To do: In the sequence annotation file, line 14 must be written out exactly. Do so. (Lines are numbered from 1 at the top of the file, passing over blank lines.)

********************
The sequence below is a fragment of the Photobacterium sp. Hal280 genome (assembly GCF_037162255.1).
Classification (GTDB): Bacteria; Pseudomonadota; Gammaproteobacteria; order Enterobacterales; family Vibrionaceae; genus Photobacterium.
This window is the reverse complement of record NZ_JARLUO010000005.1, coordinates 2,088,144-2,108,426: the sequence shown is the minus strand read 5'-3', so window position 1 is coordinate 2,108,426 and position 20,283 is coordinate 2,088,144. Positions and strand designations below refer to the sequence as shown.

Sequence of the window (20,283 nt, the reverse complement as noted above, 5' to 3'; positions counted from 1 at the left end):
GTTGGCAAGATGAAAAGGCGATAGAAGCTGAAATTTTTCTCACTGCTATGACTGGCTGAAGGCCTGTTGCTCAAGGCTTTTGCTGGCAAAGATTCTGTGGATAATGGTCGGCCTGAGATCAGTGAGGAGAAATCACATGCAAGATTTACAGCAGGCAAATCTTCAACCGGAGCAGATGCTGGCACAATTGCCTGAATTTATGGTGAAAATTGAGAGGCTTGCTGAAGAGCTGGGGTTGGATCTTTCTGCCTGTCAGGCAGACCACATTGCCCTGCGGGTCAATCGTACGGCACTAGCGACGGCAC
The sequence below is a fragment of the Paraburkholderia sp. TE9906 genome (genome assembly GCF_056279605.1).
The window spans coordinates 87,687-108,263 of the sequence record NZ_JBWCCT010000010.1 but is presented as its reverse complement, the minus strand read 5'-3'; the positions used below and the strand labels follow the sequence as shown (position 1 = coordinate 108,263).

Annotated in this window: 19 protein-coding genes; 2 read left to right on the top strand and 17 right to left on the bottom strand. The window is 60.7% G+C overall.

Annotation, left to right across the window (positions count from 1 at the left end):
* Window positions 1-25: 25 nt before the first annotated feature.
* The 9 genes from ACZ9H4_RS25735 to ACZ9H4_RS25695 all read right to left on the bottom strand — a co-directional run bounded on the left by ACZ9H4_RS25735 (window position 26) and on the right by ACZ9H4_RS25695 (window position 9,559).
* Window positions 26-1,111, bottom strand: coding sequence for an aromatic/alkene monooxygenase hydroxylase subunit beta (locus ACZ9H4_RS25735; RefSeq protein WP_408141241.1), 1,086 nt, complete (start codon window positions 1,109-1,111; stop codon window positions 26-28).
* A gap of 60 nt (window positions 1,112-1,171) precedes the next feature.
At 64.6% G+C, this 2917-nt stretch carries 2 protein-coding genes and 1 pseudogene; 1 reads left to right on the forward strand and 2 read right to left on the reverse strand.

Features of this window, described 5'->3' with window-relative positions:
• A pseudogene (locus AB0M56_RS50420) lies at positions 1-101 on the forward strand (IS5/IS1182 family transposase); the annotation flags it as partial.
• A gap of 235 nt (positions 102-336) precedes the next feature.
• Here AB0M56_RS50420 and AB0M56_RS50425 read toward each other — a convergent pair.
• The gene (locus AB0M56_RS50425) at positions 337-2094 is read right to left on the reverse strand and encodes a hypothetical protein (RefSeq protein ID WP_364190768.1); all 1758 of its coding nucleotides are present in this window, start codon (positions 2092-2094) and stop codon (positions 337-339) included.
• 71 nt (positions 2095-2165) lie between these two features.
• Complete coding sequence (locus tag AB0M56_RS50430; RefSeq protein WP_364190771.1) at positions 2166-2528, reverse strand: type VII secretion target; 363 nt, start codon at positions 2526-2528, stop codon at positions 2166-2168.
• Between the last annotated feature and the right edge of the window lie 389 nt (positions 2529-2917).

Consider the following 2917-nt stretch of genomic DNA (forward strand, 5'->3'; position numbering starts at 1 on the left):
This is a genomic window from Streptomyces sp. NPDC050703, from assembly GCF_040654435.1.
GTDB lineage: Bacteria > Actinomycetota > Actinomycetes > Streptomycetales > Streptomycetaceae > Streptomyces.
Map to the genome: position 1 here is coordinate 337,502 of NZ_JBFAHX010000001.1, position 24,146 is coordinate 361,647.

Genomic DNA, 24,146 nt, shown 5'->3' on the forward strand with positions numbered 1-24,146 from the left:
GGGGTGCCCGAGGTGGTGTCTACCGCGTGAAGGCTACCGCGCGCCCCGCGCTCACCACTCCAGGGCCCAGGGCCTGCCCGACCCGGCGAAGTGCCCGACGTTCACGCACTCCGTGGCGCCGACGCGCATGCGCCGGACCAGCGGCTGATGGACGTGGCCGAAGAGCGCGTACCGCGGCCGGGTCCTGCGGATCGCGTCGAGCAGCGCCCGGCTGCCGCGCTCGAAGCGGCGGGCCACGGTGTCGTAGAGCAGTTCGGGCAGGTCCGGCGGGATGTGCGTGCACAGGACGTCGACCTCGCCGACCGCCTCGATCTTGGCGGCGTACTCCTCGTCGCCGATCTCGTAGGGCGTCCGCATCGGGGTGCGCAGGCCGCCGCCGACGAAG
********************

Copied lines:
At 64.6% G+C, this 2917-nt stretch carries 2 protein-coding genes and 1 pseudogene; 1 reads left to right on the forward strand and 2 read right to left on the reverse strand.